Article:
Allstate: Overweight Drivers, Passengers Hurt Vehicle Fuel Efficiency

October 9, 2012

It’s not just the gas-guzzling SUVs that are hurting the driving fuel efficiency.

The growing average weight of Americans is responsible for millions of gallons of additional gasoline used in the country every year, according to Allstate.

Allstate observed there’s a complex struggle between fuel efficiency and vehicle weight. The insurer stated on its blog that federal regulators are requiring 54.5 MPGs for cars and trucks by 2025.

New cars are incorporating materials such as lighter high-strength steel and lightweight aluminum to cut vehicle weight. And replacing CD players with MP3 players and exchanging bulky owners manuals with a digital version on flash drives or iPads are also reducing vehicle weight.

But even as the automotive industry goes to extremes to shed weight, heavier drivers and passengers are adding unexpected pounds.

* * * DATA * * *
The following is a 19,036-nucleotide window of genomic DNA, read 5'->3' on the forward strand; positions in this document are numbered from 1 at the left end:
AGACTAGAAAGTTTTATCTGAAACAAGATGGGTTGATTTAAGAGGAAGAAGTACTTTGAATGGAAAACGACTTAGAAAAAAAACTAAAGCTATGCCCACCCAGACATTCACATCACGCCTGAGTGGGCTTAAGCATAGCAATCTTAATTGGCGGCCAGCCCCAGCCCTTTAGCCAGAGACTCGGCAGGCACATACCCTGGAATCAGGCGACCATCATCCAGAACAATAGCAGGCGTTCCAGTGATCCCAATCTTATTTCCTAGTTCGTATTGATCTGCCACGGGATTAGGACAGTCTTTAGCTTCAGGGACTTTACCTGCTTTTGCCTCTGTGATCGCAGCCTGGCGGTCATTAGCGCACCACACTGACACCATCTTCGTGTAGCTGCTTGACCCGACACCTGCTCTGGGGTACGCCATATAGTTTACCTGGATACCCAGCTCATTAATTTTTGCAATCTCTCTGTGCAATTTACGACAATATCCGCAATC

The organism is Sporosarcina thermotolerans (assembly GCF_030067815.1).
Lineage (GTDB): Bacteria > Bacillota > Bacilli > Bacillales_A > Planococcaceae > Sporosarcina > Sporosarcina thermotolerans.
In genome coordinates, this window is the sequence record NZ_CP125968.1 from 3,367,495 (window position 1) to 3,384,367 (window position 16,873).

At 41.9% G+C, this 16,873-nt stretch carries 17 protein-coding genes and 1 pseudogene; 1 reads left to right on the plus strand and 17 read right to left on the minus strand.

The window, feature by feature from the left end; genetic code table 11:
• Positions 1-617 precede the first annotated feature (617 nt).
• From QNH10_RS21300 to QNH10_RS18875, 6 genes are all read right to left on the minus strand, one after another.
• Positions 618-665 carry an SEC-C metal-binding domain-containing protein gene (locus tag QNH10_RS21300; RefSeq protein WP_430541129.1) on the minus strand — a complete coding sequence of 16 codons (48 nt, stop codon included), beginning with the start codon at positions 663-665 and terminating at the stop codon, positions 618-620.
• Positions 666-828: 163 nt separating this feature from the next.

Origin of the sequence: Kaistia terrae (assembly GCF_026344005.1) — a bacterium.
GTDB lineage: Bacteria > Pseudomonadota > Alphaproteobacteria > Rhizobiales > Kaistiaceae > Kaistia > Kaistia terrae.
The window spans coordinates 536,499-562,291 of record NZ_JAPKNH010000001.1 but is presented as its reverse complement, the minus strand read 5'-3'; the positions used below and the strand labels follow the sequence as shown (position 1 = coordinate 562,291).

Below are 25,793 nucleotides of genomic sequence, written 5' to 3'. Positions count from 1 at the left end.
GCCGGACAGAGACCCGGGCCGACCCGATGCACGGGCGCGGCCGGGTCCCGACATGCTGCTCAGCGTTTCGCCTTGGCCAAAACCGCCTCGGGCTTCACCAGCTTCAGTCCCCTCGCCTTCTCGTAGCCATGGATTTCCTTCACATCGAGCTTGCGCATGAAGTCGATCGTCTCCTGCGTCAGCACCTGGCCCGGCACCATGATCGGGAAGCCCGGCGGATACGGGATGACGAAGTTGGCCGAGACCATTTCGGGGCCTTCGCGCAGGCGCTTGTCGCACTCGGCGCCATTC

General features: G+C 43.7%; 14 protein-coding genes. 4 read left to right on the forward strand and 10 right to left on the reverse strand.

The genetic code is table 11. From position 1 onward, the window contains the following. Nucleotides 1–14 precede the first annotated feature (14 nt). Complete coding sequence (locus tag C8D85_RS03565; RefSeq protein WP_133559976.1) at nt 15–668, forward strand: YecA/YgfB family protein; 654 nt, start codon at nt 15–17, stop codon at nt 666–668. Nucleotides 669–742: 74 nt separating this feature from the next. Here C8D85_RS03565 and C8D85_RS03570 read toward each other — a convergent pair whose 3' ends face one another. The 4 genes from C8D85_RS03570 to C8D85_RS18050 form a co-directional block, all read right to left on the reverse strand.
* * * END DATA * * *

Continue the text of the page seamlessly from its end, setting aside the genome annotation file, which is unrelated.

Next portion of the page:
Allstate states that the growing trend of American obesity is adding unexpected weight to vehicles, making it difficult for consumers to realize fuel efficiency gains.

The insurer observed that 39 million gallons of fuel are used per year for every extra pound added on for the average driver/passenger weight. And the average weight in the U.S. continues to grow, the company stated.

Between 1960 and 2002, 1 billion gallons of gasoline a year could be attributed to the weight gain of the drivers and passengers of non-commercial vehicles, according to Allstate.

Source: The Allstate Corporation

Topics Auto Personal Auto

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